CEO & Sr. Consultant/Analyst, Patricia Seybold Group
This week, I met with a large potential client with 20 million end-consumer customers and tens of thousands of channel partners. Their quandary is a classic one: how do we improve the customer experience we offer to our end-customers and our channel partners across product lines, customer touchpoints (automated phone systems, Web, contact center, face-to-face) and distribution channels. Among the various approaches we discussed, I found myself recommending a program to both design and test cross-channel customer experiences.
I was reminded of a great experience I had several years ago as a Comcast cable customer. It was so easy, it surprised, and, yes, delighted me! In fact, it made such an impression on me that I’m telling it now, several years later. My cable TV and Internet were down. I suspected that it was a technical glitch, perhaps caused by someone messing with the cable connections in our condo building. But I was worried that maybe I hadn’t paid the bill for a couple of months since I had been travelling a lot and hadn’t gotten to bill paying for a while. Not wanting to take the time to research when I last paid, I decided to brave the 1-800 line to see if I could get the problem fixed.
I was not optimistic. Like all of you, I hate wrestling with automated voice systems and long holds waiting for someone to help, and explaining myself over and over again to different people. But I dialed the 800 number and selected the option on the IVR menu that related to technical difficulty/system outage. After entering some small bit of info on the phone, I was informed that there was an outage and that it had been reported and would be fixed within 30 minutes, but then I was asked, did I have any more questions? Well I did. I wanted to know if my bill had been paid, and if not, how much I owed, so again, I selected that option, was able to quickly hear a) that I was not in arrears, and b) what the amount due was for my next payment.
Satisfied, I was prepared to hang up the phone, when I was asked another question (still an automated system): Would you like to set up automatic payments? Yes!! Actually, I would! At that point, I was transferred to a person who miraculously had all my info in front of her and only needed me to supply my checking account number and routing number from a check. I was a happy camper.
What I noticed about this experience was that the routing on the automated system seemed to read my mind. It seemed to know that someone calling about a technical problem might also have a business-related question, e.g., have I paid my bill, or am I getting the best rate you have available, and make it easy to get information, again, without talking to a person. Then, when I got the information I needed, the system “knew” that I wasn’t signed up for automatic debiting out of my account and that I might want that option, so it offered it. And, finally, when it was time to transact securely, the system passed me on to a helpful person who had all the information at her fingertips to help me quickly and to reassure me that everything would be taken care of.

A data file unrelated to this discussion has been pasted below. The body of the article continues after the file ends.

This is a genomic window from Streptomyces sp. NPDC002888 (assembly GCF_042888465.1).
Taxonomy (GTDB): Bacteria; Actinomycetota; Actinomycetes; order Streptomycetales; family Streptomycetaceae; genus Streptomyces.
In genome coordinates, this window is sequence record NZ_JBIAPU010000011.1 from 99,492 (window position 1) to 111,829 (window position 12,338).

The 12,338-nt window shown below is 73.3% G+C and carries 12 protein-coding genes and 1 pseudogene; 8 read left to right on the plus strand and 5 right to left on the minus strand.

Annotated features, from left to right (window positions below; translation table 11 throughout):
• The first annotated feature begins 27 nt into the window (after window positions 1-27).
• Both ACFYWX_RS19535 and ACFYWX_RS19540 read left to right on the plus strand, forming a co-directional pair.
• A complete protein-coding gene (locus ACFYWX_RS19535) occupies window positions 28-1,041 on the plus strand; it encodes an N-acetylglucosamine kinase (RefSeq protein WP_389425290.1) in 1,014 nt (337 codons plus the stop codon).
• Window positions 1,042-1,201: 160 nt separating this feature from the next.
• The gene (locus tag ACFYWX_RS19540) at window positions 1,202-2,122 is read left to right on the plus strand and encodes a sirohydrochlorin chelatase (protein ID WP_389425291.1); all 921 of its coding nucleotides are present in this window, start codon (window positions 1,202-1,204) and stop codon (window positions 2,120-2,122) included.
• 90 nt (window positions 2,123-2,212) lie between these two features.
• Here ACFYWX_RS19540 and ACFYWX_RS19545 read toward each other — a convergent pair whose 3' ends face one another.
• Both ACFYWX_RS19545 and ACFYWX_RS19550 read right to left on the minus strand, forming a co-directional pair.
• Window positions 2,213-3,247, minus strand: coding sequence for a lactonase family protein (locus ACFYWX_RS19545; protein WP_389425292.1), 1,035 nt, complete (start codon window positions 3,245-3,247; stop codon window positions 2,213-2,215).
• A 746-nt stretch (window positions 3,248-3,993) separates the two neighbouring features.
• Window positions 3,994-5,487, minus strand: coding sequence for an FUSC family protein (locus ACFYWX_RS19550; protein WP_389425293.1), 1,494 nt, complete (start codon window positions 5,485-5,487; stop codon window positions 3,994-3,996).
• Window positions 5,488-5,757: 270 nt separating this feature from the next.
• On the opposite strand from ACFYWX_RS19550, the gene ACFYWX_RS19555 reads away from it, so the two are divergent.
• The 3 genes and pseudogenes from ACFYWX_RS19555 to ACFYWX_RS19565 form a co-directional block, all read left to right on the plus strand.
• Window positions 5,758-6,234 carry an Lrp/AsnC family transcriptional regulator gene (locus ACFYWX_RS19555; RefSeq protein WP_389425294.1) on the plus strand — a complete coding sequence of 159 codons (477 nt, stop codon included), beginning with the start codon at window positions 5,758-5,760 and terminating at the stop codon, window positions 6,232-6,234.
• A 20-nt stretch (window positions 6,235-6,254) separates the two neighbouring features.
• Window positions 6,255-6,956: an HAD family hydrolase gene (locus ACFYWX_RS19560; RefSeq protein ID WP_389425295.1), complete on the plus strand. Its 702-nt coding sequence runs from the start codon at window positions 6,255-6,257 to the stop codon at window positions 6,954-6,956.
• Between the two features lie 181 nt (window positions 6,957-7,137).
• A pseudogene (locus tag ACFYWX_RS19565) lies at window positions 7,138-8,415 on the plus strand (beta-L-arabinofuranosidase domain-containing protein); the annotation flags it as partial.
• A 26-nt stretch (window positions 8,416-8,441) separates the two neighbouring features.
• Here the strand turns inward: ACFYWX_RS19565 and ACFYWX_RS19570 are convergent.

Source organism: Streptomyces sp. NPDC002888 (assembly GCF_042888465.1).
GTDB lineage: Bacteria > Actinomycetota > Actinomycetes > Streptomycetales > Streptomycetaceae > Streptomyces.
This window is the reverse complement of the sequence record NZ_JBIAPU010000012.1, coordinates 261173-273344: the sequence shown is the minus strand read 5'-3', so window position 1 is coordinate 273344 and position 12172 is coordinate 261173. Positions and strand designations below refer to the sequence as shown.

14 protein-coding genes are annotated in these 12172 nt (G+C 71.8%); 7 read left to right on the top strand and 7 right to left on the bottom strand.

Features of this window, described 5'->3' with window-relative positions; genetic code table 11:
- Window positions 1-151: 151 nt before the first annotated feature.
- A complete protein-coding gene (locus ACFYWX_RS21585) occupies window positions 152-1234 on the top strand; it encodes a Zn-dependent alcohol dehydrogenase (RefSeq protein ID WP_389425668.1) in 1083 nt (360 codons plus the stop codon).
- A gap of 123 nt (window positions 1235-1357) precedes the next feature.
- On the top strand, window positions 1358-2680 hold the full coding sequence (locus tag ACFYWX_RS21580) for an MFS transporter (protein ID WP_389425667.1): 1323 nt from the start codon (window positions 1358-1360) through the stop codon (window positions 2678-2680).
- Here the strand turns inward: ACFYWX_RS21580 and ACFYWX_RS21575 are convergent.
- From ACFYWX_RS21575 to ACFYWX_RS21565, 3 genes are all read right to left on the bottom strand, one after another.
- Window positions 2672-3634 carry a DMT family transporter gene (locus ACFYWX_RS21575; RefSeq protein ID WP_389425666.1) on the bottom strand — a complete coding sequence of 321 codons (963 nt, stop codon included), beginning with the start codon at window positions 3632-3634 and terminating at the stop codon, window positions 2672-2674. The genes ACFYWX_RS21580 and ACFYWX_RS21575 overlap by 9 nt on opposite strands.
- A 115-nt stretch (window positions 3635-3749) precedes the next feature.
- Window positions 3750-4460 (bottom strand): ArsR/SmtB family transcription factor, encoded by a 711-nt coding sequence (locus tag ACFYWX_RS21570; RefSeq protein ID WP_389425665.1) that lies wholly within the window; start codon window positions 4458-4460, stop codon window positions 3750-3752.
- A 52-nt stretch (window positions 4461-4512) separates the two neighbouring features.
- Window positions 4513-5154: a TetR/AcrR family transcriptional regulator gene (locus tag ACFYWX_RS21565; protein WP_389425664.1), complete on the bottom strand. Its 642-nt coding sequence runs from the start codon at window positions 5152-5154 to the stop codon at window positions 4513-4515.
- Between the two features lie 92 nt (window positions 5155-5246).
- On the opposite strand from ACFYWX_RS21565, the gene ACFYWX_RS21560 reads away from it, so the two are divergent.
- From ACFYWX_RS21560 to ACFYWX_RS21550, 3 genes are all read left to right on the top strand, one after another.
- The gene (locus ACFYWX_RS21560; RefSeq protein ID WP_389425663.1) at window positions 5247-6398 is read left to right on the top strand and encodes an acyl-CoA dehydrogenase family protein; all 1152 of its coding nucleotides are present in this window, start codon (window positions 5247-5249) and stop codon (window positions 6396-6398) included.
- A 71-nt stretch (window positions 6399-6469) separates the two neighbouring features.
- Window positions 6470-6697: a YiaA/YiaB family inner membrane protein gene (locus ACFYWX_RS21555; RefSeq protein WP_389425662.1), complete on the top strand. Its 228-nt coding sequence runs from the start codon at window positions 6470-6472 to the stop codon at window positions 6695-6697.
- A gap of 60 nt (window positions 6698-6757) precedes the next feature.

How do you know how well customers experience your self-service channels (your Web site, your automated phone system)? How do you know what kind of experience they have when they call on the phone or visit a store or office? Monitoring the customer experience you offer on a single channel is hard but doable. Monitoring the customer experience you offer as customers cross interaction channels or touchpoints is much harder.
We think a lot about designing and monitoring cross-channel experiences. When we lead customers through co-design sessions, they always design cross-channel/multi-channel experiences because they’re human beings and they select a channel to start with based on their context and their mood, then they want to switch, again based on context or need.
If you don’t have a good way to monitor the cross-channel experience
you provide for the most common customer scenarios your customers want
to do, there’s a good way to get started. Try “mystery shopping.” Set
up a program to test the customer experience you provide across
channels for the most common scenarios. You’ll be able to spot and
eliminate many dead ends. Here’s how:
Identifying the Problems in Your Cross-Channel Customer Experience
Borrowing the “Mystery Shopper” Model from Retail
By Ronni T. Marshak, Sr. VP and Sr. Consultant, Patricia Seybold Group, December 10, 2009